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  • 1.
    Alfsdotter, Clara
    et al.
    Bohuslän Museum.
    Papmehl-Dufay, Ludvig
    Kalmar County Museum.
    Victor, Helena
    Kalmar County Museum.
    A moment frozen in time: evidence of a late fifth-century massacre at Sandby borg2018In: Antiquity, ISSN 0003-598X, E-ISSN 1745-1744, Vol. 92, no 362, p. 421-436Article in journal (Refereed)
    Abstract [en]

    The European Migration Period (c. AD 400–550) was characterised by political, social and economic instability. Recent excavations at Sandby borg ringfort on the island of Öland in Sweden have revealed indisputable evidence of a massacre which occurred at that time. Osteological, contextual and artefactual evidence strongly suggest that the fort was abandoned immediately following the attack and was left undisturbed throughout antiquity. Sandby borg offers a unique snapshot of domestic life and abrupt death in the Scandinavian Migration Period, and provides evidence highly relevant to studies of ancient conflict, and on social and military aspects of Iron Age and Migration Period societies.

  • 2.
    Goldhahn, Joakim
    University of Kalmar, School of Human Sciences.
    Bredarör on Kivik:  a monumental cairn and the history of its interpretation2009In: Antiquity, ISSN 0003-598X, E-ISSN 1745-1744, Vol. 83, no 320, p. 359-371Article in journal (Refereed)
    Abstract [en]

    The famous monumental Bronze Age cairn Bredarör on Kivik with its decorated stone coffin or cist has been described as a ‘pyramid of the north’. Situating his work as the latest stage in a long history of interpretation that began in the eighteenth century, the author analyses the human bone that survived from the 1930s excavation and shows that the cist and chamber must have remained open to receive burials over a period of 600 years.

  • 3.
    Holtorf, Cornelius
    University of Kalmar, School of Human Sciences.
    Academic critique and the need for an open mind (a response to Kristiansen)2008In: Antiquity, ISSN 0003-598X, E-ISSN 1745-1744, Vol. 82, no 2, p. 490-492Article in journal (Other academic)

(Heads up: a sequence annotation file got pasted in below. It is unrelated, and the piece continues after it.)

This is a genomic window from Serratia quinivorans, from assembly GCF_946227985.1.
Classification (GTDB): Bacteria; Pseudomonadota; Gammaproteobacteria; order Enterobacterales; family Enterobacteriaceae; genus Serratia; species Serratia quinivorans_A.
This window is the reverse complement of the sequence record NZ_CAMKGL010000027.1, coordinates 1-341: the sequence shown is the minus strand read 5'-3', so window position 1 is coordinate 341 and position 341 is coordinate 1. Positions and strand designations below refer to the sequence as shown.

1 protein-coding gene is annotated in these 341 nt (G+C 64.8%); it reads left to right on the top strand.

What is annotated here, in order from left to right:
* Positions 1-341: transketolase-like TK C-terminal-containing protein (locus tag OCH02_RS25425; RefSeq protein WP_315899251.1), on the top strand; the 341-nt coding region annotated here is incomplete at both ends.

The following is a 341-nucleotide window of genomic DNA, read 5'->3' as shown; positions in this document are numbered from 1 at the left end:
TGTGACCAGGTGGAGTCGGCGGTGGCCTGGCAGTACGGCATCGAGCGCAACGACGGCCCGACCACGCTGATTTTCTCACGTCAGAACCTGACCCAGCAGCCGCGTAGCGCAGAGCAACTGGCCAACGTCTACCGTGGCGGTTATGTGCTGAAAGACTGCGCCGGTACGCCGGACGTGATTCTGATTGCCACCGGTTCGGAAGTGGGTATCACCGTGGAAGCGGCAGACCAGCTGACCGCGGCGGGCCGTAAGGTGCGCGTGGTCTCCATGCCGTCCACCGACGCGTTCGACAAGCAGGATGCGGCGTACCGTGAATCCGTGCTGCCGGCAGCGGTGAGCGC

• 4.
    Nilsson Stutz, Liv
    et al.
    Emory University, USA.
    Larson, Lars
    Lund University.
    Zagorska, Ilga
    Latvian Academy of Art, Latvia.
    The Persistent Presence of the Dead: The Significance of Place and Time revealed by the recent excavations at the hunter-gatherer cemetery at Zvejnieki (Latvia)2013In: Antiquity, ISSN 0003-598X, E-ISSN 1745-1744, Vol. 87, no 338, p. 1016-1029Article in journal (Refereed)
    Abstract [en]

    The well-known Mesolithic cemeteries of Northern Europe have long been viewed as evidence of developing social complexity in those regions in the centuries immediately before the Neolithic transition. These sites also had important symbolic connotations. This study uses new and more detailed analysis of the burial practices in one of these cemeteries to argue that much more is involved than social differentiation. Repeated burial in the densely packed site of Zvejnieki entailed large-scale disturbance of earlier graves, and would have involved recurrent encounters with the remains of the ancestral dead. The intentional use of older settlement material in the grave fills may also have signified a symbolic link with the past. The specific identity of the dead is highlighted by the evidence for clay face masks and tight body wrappings in some cases.

  • 5.
    Skoglund, Peter
    Linnaeus University, Faculty of Arts and Humanities, Department of Cultural Sciences.
    Joakim Goldhahn . Sagaholm: north European Bronze Age rock art and burial ritual. 2016. viii+140 pages, numerous b&w illustrations. Oxford & Havertown (PA): Oxbow; 978-1-78570-264-8 paperback £36.2017In: Antiquity, ISSN 0003-598X, E-ISSN 1745-1744, Vol. 91, no 357, p. 818-819Article, book review (Other academic)
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